• The financial statements submitted for auditing were not prepared in accordance with the prescribed Financial Reporting Framework and supported by full and proper records as required by Section 55(1)(a) and (b) of the PFMA. Some of the material misstatements that were identified by the auditors were subsequently corrected but some were not corrected and supporting records not provided, hence the qualified audit opinion. 
  • The Quarterly Reports were not submitted to the Executive Authority (Minister) as required by Treasury Regulation 30.2.1

 

  • Usefulness and reliability of reported performance information – the planned target for the indicator, ‘Smallscale Fisheries Policy implemented’, was not specific in clearly identifying the nature and required level of performance and thus also not measurable.

 

  • Expenditure management – effective and appropriate steps were not taken to prevent irregular expenditure amounting to R40.3 million; as well as fruitless and wasteful expenditure amounting to R1.1 million. In both cases, leadership did not provide adequate oversight and management did not perform sufficient monitoring over compliance with laws and regulations when procuring goods and services, which resulted in payments made for services that could have been avoided.

 

  • Consequence management – there was no sufficient appropriate evidence that disciplinary steps were taken against officials who had incurred irregular and fruitless and wasteful expenditure as required by Section 51(1)(e)(iii) of the PFMA. This was due to lack of maintenance of proper and complete records for use as evidence to support investigations or investigations that have not been instituted.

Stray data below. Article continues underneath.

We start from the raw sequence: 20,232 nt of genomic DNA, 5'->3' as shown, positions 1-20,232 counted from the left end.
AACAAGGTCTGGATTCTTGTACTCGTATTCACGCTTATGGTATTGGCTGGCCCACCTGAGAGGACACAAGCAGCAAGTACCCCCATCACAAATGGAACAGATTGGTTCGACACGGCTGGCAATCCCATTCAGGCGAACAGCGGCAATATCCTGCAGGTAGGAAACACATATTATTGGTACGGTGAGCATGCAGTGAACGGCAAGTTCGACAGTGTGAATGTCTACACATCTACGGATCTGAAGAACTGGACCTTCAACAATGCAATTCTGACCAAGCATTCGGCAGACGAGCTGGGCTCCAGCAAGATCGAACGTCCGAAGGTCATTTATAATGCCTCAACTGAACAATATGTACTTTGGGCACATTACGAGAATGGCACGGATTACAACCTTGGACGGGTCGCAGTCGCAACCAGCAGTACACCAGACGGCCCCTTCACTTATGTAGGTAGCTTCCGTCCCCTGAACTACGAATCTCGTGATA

• Procurement and contract management – as in the previous year,
  • Goods and services of a transaction value above R500 000 were procured without inviting competitive bids and deviations were approved by the Accounting Officer, but it was practical to invite competitive bids as required by Treasury Regulations 16A6.1 and 16A6.4. 
  • Goods and services of a transaction value below R500 000 were procured without obtaining the required price quotations as required by Treasury Regulation 16A6.1.

 

  • Internal control deficiencies in respect of:
  • Leadership – significant lapses in the Accounting Authority’s oversight responsibility over financial reporting, predetermined objectives, legislative compliance and related internal controls.
  • Financial and performance management – management did not implement adequate processes to ensure that credible financial statements were prepared in compliance with the Reporting Framework as internal review procedures were inadequate to identify and correct material misstatements in the financial statements and underlying records. In addition, adequate compliance monitoring processes were not implemented resulting in material misstatements for SCM.

 

3.4        Report of the Department’s Internal Audit Committee

 

The Department’s Internal Audit Committee raised the following key areas of concern:

  • Governance and management arrangements regarding the Fisheries Management Branch (see the MLRF in subsection 3.3.2); and negative media reports regarding alleged irregularities in the Branch.
  • Expenditure management in the Department.
  • Reduction in the budget allocation, which has been cut by close to R1 billion in the current MTEF period (2014/15 to 2017/18). The budget cut has impacted on the Department’s operations for regulatory and developmental programmes. These include information and communication technology (ICT); border control for goods, plants and animals; forestry operations; food security and monitoring function. Review of ICT was limited due to lack of ICT audit capacity within the Internal Audit function/unit.
  • Risk management was not prioritised within the Department; and senior management did not attend the Risk Management Committee meetings resulting in meetings being cancelled or deferred.